Besides considering it as a last summer hurrah for the Fort Collins community, organizers of Bohemian Nights at New West Fest safely assume it to be the city’s largest gathering, generally drawing crowds from outside city limits.
“We’ve estimated about 100,000 to 120,000 in terms of attendance,” said organizer Peggy Lyle. “We certainly get a lot of travelers.”
Lyle is the programming and event director for the Downtown Business Association and sat on the festival’s talent committee earlier this year. For the past few years, her organization has worked alongside Fort Collins’ Bohemian Group in organizing the free-entry festival.
The biggest draw for most visitors, Lyle said, is the event’s musical headliners. This year’s top-bill performers are celebrated singer and songwriter Melissa Etheridge on Aug. 15, followed by genre-crossing eight-piece Ozomatli on Aug. 16. Both performances will take place on the Mountain Avenue stage, and Etheridge’s performance will be simultaneously broadcasted on a large screen in Library Park. Her show is being billed as a “Live and Alone” performance.
“She’s doing a more personal type show versus a huge band kind of production,” Lyle said.
While the music plays a large role in the festival’s prominence in Northern Colorado, Lyle said the festival is a huge draw for businesses both local and out-of-town. She estimates that the festival will feature more than 300 booths.
Typical booth patrons include local businesses, arts and crafts sellers, political groups and other city organizations. There will also be a total of 30 food vendors at the event, covering a wide swath of dining options. Fort Collins’ foreign cuisine restaurants are expected to be in full-force during the festival, including Thai Pepper, where Denver cook Anucha Hasadinratana loudly announces each serving of monkey balls with a ringing of a bell.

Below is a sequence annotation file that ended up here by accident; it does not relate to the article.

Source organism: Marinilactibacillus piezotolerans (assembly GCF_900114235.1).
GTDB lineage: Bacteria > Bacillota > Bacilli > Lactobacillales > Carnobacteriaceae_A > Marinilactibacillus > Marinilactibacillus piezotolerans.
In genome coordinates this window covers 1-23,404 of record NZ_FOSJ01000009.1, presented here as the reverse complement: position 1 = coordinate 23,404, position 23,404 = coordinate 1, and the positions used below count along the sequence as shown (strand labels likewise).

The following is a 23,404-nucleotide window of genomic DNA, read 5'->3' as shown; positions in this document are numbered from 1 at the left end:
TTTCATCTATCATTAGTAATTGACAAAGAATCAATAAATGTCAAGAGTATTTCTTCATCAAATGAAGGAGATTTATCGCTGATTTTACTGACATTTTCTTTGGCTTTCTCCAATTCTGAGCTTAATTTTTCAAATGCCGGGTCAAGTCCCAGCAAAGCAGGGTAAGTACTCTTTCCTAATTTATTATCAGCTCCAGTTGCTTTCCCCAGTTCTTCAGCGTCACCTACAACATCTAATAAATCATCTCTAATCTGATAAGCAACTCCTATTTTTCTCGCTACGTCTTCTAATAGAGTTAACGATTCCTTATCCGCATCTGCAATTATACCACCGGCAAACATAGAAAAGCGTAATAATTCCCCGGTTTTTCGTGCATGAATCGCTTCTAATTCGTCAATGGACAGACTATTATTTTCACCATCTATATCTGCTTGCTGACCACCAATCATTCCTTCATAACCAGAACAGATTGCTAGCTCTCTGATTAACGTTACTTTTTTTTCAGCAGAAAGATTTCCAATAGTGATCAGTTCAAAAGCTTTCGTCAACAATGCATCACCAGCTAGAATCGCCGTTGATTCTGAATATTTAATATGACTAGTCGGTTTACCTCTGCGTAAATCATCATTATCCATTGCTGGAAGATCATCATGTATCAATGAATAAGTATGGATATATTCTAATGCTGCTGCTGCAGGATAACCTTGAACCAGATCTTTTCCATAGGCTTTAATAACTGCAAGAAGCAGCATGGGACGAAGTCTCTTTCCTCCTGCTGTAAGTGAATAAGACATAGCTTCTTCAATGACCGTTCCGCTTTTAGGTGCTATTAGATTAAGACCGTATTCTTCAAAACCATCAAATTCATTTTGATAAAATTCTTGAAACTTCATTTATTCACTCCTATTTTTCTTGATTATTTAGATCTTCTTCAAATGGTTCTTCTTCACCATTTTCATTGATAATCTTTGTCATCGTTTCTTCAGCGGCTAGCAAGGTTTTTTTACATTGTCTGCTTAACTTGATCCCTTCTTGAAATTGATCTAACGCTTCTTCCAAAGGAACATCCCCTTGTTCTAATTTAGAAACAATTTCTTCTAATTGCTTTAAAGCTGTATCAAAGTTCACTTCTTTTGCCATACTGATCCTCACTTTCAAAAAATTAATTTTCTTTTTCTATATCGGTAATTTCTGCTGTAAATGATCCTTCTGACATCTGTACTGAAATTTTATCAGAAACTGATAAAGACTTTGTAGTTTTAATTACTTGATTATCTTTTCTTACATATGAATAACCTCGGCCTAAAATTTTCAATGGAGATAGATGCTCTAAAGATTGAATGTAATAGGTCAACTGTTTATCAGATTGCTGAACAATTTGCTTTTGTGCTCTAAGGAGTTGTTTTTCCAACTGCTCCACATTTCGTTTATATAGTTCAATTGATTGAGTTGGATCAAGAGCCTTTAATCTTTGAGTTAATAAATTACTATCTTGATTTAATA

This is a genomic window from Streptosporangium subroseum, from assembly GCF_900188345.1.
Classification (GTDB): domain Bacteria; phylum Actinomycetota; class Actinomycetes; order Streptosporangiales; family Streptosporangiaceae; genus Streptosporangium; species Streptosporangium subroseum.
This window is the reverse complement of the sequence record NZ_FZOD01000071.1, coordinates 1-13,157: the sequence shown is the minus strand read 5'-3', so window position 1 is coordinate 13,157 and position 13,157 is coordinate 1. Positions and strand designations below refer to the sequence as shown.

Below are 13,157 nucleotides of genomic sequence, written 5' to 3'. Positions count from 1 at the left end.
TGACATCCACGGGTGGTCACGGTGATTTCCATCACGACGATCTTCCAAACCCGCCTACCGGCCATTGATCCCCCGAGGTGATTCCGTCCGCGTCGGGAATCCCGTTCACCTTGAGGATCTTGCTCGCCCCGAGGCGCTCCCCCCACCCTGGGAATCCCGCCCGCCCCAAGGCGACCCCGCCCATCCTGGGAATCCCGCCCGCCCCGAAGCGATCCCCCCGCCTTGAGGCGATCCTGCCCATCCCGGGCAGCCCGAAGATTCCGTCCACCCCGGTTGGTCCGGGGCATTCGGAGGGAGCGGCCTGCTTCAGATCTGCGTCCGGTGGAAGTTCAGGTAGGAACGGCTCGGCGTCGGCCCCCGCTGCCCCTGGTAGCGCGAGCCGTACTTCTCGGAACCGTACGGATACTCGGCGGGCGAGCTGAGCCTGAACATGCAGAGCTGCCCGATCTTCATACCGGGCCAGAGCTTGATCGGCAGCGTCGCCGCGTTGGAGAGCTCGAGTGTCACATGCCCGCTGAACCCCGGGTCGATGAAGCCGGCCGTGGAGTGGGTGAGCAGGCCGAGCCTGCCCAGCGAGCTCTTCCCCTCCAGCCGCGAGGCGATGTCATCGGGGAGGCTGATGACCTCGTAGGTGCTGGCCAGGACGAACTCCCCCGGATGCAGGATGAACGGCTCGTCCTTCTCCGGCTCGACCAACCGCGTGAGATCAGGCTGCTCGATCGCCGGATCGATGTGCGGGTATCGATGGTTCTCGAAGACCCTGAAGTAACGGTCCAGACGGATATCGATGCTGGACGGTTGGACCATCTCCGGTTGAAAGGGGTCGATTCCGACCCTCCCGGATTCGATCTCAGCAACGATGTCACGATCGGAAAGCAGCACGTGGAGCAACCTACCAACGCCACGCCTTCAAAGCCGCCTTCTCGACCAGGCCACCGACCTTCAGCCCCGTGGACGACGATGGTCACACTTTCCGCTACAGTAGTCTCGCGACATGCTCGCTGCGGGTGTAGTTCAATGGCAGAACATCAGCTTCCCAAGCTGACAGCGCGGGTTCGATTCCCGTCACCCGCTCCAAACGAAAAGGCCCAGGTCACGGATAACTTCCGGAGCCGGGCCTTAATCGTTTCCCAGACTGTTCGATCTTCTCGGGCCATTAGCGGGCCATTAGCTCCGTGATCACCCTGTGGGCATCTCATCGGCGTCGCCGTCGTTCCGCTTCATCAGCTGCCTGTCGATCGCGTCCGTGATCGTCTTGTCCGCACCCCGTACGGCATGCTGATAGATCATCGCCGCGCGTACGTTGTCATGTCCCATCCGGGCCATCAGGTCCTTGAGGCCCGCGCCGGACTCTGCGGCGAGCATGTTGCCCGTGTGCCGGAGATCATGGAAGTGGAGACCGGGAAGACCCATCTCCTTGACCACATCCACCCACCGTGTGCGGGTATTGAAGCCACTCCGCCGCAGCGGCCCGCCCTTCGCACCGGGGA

“He’s been doing our festivals and festivals around Colorado for a long, long time,” Lyle said of Hasadinratana. “He’s quite the figure.”
Both days will see additional performances from 50 local artists and bands. New West Fest had never seen such a breadth of musical acts until five years ago, said talent committee member and festival blogger Greta Cornett, when the Bohemian Foundation became the festival organizer. Cornett said bringing in acts from Colorado’s burgeoning music scene has helped maintain the local spirit of the festival.
“I always like a very local festival,” Cornett said. “That keeps a lot of the history there, keeping the local bands intertwined with the public.”
New West Fest began in 1988 as an effort of Fort Collins’ Chamber Of Commerce to celebrate the city’s birthday. This year’s festival celebrates its 138th year.
Staff writer Erik Myers can be reached at email@example.com.